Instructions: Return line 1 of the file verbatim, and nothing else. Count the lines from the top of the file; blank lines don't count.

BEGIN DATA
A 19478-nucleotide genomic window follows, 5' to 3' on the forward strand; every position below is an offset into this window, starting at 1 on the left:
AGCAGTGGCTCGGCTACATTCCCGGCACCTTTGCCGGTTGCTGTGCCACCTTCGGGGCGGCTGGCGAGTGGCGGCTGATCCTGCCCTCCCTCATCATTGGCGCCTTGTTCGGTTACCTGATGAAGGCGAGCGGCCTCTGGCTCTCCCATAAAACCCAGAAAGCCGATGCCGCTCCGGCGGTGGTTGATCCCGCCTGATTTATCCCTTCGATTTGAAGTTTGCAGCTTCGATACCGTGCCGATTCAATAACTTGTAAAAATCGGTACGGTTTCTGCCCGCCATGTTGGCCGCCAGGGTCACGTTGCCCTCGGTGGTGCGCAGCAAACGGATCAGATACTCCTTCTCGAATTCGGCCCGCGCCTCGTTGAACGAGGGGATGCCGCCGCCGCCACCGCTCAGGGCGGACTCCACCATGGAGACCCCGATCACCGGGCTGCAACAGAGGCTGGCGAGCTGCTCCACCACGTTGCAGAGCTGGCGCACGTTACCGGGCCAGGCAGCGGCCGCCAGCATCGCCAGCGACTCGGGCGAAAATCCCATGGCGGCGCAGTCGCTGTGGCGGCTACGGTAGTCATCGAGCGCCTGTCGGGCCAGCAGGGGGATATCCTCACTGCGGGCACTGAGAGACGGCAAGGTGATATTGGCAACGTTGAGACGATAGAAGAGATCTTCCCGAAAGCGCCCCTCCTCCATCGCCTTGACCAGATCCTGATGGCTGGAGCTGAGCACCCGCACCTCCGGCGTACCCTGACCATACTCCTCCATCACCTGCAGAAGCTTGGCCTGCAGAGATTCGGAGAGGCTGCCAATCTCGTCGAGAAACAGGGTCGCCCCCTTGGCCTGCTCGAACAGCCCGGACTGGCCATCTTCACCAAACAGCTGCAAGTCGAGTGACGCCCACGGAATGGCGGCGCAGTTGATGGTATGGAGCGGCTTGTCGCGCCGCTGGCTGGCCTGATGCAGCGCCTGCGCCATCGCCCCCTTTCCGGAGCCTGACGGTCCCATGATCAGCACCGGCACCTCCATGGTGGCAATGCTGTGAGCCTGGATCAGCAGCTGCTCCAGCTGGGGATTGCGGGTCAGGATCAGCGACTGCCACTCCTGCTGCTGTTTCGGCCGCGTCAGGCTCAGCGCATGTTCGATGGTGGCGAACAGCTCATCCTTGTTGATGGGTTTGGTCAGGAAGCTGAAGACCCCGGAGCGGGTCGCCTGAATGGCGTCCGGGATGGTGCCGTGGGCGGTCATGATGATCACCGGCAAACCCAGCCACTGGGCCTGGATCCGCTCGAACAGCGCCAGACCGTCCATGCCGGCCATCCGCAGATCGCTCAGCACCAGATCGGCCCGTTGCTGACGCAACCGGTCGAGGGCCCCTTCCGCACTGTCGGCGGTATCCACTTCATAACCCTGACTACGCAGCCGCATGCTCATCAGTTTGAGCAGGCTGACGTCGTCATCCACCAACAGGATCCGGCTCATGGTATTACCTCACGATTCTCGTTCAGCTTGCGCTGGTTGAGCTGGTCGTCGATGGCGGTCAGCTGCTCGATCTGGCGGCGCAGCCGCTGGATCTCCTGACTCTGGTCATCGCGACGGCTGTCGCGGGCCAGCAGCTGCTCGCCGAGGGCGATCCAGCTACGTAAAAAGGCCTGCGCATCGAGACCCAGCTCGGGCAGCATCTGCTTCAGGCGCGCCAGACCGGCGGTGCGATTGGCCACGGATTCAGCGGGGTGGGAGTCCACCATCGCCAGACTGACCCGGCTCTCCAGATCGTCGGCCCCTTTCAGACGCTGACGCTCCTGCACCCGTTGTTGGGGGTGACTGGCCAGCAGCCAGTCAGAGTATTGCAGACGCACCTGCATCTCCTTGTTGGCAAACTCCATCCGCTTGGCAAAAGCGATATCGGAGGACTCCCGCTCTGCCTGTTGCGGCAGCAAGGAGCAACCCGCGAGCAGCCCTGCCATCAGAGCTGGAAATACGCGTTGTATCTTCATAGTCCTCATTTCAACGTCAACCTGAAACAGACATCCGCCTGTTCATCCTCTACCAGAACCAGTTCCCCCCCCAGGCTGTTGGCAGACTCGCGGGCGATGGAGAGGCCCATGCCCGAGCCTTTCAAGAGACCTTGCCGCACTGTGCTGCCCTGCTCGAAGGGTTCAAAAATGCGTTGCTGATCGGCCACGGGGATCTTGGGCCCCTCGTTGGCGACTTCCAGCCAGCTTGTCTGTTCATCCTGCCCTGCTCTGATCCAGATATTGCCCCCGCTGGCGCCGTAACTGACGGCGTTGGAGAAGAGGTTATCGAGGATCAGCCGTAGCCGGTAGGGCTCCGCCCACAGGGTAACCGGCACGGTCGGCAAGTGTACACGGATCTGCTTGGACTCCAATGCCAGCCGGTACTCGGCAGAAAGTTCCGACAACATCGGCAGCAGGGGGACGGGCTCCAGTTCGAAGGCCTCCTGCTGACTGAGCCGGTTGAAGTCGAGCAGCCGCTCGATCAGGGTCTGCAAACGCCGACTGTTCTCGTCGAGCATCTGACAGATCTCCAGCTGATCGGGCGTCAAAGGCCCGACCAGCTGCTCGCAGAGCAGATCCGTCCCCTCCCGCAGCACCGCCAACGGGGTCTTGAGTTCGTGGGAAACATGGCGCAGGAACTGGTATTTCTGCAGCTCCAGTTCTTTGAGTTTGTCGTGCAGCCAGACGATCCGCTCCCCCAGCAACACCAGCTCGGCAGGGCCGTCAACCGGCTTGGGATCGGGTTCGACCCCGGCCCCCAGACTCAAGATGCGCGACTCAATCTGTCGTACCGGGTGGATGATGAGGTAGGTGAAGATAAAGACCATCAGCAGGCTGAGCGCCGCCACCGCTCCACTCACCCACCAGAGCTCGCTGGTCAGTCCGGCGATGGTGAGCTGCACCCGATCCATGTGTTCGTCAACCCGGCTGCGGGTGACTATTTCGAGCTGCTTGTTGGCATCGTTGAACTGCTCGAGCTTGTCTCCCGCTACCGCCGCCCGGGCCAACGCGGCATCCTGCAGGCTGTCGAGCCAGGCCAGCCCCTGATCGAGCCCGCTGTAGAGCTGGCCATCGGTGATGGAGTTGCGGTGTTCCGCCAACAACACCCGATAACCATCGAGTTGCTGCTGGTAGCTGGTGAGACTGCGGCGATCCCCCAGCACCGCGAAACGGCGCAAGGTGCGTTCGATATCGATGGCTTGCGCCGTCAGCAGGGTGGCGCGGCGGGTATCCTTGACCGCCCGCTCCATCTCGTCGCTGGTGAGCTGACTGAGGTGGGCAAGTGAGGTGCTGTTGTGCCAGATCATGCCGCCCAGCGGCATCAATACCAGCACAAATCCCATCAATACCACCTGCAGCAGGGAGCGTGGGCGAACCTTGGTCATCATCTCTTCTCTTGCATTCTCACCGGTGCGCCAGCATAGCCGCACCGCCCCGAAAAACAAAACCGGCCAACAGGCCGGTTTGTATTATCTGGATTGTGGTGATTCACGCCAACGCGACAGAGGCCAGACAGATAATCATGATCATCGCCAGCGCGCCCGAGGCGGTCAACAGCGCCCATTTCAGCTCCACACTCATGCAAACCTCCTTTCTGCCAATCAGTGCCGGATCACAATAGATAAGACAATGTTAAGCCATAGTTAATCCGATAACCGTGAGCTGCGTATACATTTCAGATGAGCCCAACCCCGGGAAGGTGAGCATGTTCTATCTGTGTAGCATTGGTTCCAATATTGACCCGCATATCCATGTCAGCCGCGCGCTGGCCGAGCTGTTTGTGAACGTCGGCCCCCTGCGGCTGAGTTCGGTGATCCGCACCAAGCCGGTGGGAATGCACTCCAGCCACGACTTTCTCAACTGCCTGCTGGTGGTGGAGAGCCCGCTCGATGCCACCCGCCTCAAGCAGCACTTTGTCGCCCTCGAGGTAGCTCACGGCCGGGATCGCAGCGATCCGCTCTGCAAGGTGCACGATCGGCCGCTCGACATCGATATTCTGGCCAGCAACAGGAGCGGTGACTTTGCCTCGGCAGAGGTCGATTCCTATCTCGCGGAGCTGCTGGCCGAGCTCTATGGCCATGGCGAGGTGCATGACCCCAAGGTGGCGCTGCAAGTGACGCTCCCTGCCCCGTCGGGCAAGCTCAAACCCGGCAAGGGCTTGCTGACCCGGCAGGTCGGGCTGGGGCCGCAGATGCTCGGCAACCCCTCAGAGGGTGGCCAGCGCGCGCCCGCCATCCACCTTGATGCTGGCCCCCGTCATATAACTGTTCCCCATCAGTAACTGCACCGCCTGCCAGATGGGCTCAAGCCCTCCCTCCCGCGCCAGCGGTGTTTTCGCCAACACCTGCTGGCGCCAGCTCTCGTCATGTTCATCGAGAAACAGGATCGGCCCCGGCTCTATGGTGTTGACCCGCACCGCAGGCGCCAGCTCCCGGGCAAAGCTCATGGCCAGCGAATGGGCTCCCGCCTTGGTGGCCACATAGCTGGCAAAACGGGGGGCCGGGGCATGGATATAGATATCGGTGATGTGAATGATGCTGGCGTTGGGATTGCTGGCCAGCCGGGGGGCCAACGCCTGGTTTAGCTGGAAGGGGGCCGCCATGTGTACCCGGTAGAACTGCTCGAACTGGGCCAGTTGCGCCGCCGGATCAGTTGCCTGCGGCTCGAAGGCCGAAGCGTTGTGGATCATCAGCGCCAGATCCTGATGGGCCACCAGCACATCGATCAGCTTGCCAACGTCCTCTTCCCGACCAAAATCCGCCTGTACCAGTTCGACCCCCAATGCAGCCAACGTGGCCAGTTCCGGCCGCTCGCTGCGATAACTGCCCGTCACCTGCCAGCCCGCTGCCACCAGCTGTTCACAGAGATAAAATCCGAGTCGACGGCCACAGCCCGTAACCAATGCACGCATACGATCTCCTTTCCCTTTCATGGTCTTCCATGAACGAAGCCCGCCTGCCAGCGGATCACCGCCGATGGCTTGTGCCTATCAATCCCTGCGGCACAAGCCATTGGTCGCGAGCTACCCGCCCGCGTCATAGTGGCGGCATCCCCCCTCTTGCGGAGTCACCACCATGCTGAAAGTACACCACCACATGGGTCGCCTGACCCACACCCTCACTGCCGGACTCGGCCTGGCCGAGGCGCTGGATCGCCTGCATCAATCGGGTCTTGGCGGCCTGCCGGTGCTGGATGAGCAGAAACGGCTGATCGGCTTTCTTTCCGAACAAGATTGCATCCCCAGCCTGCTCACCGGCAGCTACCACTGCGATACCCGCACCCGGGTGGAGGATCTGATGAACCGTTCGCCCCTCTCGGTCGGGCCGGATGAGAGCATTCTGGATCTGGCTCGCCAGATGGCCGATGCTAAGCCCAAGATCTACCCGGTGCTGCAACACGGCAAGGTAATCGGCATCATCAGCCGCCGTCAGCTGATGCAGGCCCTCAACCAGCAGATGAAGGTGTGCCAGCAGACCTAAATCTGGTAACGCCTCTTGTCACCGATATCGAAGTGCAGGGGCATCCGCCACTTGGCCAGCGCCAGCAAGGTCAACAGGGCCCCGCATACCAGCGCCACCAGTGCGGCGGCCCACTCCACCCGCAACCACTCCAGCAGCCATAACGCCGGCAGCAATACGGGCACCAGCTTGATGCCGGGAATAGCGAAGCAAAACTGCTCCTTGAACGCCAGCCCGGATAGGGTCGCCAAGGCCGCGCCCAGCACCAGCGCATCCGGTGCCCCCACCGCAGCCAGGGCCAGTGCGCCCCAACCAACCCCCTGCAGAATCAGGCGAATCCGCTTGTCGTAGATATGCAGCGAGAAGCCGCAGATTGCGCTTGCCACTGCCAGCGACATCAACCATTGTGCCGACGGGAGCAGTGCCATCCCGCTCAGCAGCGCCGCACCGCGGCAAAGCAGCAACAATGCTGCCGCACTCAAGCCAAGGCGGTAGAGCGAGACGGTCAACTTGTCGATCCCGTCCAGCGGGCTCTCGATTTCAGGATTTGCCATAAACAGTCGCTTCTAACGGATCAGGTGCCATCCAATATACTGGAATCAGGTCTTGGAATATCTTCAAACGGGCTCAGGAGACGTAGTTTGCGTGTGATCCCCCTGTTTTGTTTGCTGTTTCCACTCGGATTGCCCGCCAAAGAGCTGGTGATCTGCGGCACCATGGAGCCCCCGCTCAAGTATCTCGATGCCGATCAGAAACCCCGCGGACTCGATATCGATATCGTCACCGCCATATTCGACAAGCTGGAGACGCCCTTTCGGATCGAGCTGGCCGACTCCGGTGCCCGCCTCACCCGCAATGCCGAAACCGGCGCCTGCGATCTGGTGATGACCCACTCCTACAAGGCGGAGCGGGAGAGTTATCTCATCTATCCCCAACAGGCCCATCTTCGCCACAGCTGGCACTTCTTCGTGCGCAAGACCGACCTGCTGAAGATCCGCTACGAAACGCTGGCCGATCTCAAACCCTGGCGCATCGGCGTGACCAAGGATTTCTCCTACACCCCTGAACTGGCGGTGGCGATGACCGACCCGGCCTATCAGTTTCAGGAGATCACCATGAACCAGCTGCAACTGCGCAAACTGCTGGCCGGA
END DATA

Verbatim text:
A 19478-nucleotide genomic window follows, 5' to 3' on the forward strand; every position below is an offset into this window, starting at 1 on the left: